“It’s where a lot of my ideas come from with regards to making music. I’m always looking for something new to do. As a DJ, I’m not so into nostalgia – unless that’s the whole focus of the party – I’ve always liked to play new music. However there aren’t always the records you want out there. For example, I’m really into what Dixon and Tale of Us are doing right now – I love that hypnotic, emotional, tripped-out feel – but I find their records can sometimes be a bit linear and so I’ll do my own version of that sound but with more breakdowns and drama. I took that approach on a mix I’ve just done on Romanthony’s “Floorpiece”. Another thing I’m really into is the 90s Wild Pitch / DJ Pierre / DJ Duke sound but I find a lot of the original records don’t stand up on modern sound systems like Funktion One. So when I hooked up with Anu from Freeform Five to remix Romanthony’s “Trust” we looked to do a mix that had that elongated, constantly morphing feel but with a 2014 kick drum and drums production.”
Strathclyde University Students Union 1991. You were DJing, a lad tapped you on your shoulder, explained he loved your music and wanted to make stuff like it and handed you a tape. That guy was Andy Carrick. Can you remember anything about that tape he handed you whilst you were DJing?
“I remember it had a lot of pianos on it (Andy is a classically trained pianist) and it also had a lot of ideas going on (sometimes enough for 3 tracks in 1!) and also that I liked the music but stylistically it was all over the place. It felt like music that was good but wouldn’t fit in anywhere. I was a bit of a dance music snob at the time so I guess I was the right guy to channel all that creativity into a specific niche.”
Fact or fiction : You went to The Princes Trust to get £2000 to put your first EP out?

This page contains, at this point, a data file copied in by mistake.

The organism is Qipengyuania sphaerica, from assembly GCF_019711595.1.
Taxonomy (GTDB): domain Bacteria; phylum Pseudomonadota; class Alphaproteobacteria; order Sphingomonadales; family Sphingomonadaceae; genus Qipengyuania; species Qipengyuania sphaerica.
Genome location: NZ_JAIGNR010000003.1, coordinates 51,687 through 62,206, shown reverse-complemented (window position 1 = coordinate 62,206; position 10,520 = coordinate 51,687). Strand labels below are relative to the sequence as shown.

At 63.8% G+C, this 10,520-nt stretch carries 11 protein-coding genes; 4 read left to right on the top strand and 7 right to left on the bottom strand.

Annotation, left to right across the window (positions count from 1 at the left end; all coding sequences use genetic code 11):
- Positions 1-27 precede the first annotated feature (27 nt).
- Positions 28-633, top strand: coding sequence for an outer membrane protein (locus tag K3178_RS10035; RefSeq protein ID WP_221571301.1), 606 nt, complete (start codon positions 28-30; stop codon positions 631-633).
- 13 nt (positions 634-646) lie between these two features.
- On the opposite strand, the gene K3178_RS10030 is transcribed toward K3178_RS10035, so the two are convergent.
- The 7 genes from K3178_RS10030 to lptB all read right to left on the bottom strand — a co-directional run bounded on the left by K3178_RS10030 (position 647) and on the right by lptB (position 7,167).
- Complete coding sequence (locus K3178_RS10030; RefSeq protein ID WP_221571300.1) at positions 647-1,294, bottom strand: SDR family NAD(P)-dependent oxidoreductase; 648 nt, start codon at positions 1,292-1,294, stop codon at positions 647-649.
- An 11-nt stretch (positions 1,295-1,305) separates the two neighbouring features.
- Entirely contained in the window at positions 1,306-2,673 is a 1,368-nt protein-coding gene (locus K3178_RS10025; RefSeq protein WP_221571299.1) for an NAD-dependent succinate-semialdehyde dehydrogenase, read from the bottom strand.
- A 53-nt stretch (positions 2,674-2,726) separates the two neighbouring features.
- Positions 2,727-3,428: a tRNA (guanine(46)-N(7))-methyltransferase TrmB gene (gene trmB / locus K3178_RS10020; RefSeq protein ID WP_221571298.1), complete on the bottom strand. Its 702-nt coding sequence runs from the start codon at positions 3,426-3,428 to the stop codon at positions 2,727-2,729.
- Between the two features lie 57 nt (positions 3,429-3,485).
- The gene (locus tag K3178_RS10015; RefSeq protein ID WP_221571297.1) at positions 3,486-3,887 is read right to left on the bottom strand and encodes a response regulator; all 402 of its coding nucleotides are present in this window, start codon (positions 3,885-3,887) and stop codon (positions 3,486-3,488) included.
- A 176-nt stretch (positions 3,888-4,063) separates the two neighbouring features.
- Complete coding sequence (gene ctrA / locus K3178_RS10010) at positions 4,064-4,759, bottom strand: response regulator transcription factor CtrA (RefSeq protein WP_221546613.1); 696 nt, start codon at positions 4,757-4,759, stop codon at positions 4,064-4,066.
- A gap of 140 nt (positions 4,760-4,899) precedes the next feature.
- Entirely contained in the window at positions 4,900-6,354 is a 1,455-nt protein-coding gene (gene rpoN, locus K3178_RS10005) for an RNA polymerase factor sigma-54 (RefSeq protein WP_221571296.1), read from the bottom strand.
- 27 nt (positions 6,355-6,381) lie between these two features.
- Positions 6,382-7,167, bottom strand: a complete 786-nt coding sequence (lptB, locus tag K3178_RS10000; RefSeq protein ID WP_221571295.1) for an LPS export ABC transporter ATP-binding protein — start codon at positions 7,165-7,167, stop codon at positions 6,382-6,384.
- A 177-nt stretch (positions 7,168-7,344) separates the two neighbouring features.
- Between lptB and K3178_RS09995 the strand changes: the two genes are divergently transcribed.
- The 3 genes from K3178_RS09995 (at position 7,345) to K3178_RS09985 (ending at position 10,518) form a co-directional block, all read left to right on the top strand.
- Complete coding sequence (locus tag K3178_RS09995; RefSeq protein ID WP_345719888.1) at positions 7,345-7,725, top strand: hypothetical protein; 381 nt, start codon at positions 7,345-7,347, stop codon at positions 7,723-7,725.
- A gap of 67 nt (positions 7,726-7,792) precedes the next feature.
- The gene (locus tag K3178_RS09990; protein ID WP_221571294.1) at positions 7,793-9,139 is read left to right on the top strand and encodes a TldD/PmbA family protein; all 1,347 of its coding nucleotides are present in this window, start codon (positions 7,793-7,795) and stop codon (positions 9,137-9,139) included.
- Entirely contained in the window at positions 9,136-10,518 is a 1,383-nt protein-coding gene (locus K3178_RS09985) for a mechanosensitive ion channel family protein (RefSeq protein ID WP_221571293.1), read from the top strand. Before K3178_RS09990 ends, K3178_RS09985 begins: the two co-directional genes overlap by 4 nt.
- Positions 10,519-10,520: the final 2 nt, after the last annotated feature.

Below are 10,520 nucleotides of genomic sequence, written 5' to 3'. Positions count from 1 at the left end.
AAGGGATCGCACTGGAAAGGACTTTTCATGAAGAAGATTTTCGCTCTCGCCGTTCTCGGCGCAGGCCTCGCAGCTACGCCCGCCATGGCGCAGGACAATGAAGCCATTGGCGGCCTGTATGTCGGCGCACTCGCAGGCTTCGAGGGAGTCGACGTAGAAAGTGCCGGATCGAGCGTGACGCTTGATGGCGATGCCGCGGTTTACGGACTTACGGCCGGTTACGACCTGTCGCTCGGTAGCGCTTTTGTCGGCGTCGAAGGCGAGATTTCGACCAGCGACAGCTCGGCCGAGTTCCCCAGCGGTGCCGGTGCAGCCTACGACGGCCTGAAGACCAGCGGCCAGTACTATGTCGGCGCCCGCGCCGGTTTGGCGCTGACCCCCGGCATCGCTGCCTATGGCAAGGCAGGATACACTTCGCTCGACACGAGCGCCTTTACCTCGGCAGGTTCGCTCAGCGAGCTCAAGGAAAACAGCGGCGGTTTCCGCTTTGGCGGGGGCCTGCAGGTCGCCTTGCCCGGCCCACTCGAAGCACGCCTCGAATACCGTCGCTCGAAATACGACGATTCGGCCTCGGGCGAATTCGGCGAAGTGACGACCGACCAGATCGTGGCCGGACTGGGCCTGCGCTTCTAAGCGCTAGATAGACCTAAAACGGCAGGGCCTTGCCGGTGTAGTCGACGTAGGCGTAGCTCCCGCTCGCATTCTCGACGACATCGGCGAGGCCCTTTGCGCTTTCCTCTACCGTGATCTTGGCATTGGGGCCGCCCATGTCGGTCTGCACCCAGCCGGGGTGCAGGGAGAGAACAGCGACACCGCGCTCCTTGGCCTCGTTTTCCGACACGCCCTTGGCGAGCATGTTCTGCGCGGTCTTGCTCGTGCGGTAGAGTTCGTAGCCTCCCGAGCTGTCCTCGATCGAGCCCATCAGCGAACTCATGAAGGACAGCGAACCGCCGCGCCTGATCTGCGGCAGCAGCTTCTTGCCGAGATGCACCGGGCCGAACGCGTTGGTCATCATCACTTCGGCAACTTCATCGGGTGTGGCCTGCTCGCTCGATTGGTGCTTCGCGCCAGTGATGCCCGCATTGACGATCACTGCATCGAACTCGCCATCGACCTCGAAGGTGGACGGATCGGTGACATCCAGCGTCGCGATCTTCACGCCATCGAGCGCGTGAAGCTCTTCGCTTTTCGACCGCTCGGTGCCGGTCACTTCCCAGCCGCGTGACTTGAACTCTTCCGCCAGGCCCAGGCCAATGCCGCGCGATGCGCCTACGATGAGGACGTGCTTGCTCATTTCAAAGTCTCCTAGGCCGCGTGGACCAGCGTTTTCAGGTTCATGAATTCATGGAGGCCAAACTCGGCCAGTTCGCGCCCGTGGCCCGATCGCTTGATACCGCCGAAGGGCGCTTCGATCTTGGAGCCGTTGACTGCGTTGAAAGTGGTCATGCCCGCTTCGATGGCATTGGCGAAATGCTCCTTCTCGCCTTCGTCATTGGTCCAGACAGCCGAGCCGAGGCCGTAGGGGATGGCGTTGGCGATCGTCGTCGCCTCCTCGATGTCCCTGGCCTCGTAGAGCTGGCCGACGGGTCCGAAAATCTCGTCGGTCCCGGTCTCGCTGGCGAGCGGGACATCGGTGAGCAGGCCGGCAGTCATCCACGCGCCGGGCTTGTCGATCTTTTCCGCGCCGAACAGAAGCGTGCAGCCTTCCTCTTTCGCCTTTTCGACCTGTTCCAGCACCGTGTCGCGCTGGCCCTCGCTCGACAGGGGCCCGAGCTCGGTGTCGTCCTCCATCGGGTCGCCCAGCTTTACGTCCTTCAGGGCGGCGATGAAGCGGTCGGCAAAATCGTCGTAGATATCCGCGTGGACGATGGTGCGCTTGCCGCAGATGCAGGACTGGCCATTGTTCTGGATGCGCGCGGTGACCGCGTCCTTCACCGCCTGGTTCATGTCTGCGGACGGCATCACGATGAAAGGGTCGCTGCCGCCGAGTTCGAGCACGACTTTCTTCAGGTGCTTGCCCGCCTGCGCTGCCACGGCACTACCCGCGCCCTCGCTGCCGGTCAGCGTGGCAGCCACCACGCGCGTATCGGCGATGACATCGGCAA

“Yup, that’s true. I was out the night before the interview seeing Oscar & Harri at the Voodoo Room in Glasgow and got totally trashed. I’d arrived at the club by car and parked on double yellows outside thinking I’d just stay for one. As you do. Next morning I wake up at my mate Gavin’s flat with an hour to get my shit together and get to the interview in Irvine and realised that my car could be getting towed. I just saved it from the pound thanks to a very kind traffic warden. One of the panelists interviewing me was Geo Benedetti, father of the virtuoso violinist Nicola. At they end of the grilling they said I could have my £2000, they just had one question for me: why didn’t I ask for more? I was so wet-behind-the-ears business wise I just asked for what I thought I needed. Apparently I could have had up to £5,000!”
Where were some of your favourite clubs you enjoyed rocking in the 90s?
“There were loads of places I played that were fantastic parties (Basics, DiY, Stealth, Sir Henry’s) but I think back then I wasn’t the best DJ when I was guesting somewhere. I always worried a bit too much about how cool my music was. As a result the best times I had were in clubs in Glasgow where I held down a residency. You couldn’t afford to be too cool for school if you wanted to keep your gig. The Sub Club and the Voodoo Room in Glasgow, Swell in Largs and Detox in Greenock were some of my favourite places.”
An interesting thing you said recently when discussing the amount of music that is out now…“Even someone like myself who knows many people in the industry, I still find it difficult to get people to listen to my music.” Is it really that hard out there…?
“It is. I’m sure it’s easier for me than for someone just starting out but it’s still very difficult. Sometimes I really have to chase people down if I want an opinion (on a new act for example) and often – because most influencers are swamped with music – being that kind of person a lot means you can become unpopular. You have to choose your moments wisely. It’s also true that people in this industry like to make up their mind about you quite early on and it’s very difficult to change that view. As such it can still be hard to get your music heard because some people assume they know what you are sending sounds like.”
The decision to re-start Glasgow Underground came about with the emergence of great house music again and also some great feedback from some of your DJ friends. The idea was to do a modern version of what you did in the 90s and noughties. What are the biggest changes in the industry between then and now…